Guilty, but Boston Bomber is unlikely to face execution

By Finn Bunting

Despite prosecutors attempts, Boston Marathon bomber Dzhokhar Tsarnaev is unlikely to be sentenced to death, even though jurors found him guilty on all 30 counts - with 17 capital charges, carrying a possible death penalty. 

Tsarnaev, along with brother Tamerlan, exploded two devices on April 15, 2013, causing the deaths of three people and injuries to an estimated 264 others. The brothers escaped and allegedly killed a police officer before a large-scale manhunt ended with Tamerlan’s death and Dzhokhar’s capture. 

Prosecutors are seeking the death penalty for Tsarnaev: "If not in this case, then when?" former federal prosecutor Allison Burroughs told CNN. But some legal experts are saying this would be difficult in liberal Boston, which also has a large Catholic community (Pope Francis opposes capital punishment).

In a poll taken in 2013, 57 per cent of respondents supported a life sentence, compared to 33 per cent in support of the death penalty for Tsarnaev. This view is echoed by a Boston Globe editorial

In a Boston Herald article, University of Calif­ornia Berkeley professor Frank Zimring is quoted as saying: “There are a lot of people who would want him to die, of course, but the question of killing as part of the rebuilding of Boston ... that’s going to be a very tough sell.”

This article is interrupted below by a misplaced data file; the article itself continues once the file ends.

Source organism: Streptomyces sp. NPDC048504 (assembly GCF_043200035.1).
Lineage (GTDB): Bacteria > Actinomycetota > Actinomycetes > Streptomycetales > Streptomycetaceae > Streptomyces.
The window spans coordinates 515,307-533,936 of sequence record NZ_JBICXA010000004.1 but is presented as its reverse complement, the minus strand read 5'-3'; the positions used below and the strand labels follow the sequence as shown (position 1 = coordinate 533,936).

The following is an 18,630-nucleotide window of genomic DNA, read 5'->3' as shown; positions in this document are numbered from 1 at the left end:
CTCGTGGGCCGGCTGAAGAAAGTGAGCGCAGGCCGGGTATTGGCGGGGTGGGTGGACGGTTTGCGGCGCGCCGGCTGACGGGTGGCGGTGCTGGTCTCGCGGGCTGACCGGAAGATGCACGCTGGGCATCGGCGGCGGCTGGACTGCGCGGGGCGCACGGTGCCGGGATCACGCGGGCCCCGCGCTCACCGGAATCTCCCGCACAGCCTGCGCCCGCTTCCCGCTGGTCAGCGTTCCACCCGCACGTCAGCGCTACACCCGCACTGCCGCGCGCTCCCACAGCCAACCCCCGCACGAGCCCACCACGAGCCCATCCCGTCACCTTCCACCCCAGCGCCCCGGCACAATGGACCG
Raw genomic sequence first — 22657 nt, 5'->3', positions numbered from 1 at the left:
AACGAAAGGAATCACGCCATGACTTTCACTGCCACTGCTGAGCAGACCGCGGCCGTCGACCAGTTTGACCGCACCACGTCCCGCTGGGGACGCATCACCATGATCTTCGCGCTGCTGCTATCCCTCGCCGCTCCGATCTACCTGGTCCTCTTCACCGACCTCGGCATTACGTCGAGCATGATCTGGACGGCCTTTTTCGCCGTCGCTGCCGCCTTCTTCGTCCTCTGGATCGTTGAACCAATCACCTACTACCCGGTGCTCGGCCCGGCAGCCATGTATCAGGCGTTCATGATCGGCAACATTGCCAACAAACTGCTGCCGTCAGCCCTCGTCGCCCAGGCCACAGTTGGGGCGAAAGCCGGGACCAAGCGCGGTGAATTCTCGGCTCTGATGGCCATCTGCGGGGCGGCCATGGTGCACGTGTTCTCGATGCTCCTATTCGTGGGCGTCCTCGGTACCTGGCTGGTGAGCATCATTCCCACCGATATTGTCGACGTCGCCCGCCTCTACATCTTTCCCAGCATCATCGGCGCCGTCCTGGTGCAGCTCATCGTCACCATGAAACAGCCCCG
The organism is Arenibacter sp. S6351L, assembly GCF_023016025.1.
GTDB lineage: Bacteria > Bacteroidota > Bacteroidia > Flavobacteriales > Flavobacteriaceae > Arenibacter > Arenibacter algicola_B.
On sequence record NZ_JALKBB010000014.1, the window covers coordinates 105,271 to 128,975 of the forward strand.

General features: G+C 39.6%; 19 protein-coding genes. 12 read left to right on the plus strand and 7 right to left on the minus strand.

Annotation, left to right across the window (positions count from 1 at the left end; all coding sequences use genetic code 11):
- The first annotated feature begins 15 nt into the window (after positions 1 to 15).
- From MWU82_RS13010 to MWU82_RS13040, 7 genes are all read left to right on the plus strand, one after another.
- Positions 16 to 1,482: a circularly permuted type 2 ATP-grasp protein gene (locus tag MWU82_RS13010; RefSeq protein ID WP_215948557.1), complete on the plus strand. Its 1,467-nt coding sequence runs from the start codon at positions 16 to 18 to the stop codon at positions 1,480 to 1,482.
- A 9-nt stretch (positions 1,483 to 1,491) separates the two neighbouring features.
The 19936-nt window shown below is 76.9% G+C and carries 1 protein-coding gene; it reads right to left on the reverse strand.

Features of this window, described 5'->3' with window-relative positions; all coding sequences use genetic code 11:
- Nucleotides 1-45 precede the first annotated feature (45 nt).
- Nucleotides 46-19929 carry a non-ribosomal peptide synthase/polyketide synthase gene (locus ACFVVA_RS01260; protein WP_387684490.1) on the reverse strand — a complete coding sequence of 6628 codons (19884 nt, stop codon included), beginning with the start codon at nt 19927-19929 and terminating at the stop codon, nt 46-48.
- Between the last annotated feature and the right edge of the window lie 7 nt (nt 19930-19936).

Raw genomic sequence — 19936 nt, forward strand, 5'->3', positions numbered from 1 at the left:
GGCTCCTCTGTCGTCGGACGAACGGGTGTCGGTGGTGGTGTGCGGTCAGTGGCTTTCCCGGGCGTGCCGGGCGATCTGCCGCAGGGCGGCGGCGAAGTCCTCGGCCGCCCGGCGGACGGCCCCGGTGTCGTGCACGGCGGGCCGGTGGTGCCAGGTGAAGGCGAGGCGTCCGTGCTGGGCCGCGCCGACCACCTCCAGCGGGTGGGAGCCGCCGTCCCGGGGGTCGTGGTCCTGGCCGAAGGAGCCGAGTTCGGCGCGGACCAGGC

Another important factor is that to impose the death penalty, the jury must be unanimous in its decision – and getting all 12 jurors to agree on a death sentence for Tsarnaev will be difficult for the prosecution.

Speaking to CNN, Lillian Campbell, who lost her granddaughter Krystle Campbell, said: "When they came out with this part about the death sentence ... I said, well, I don't really care what they do with them. Because whatever they do, it's not going to bring her back … I’ll never forget her, ever, no matter how much they say. Or what they do with the guy who did it. So I wouldn't wish anyone dead. I wouldn't."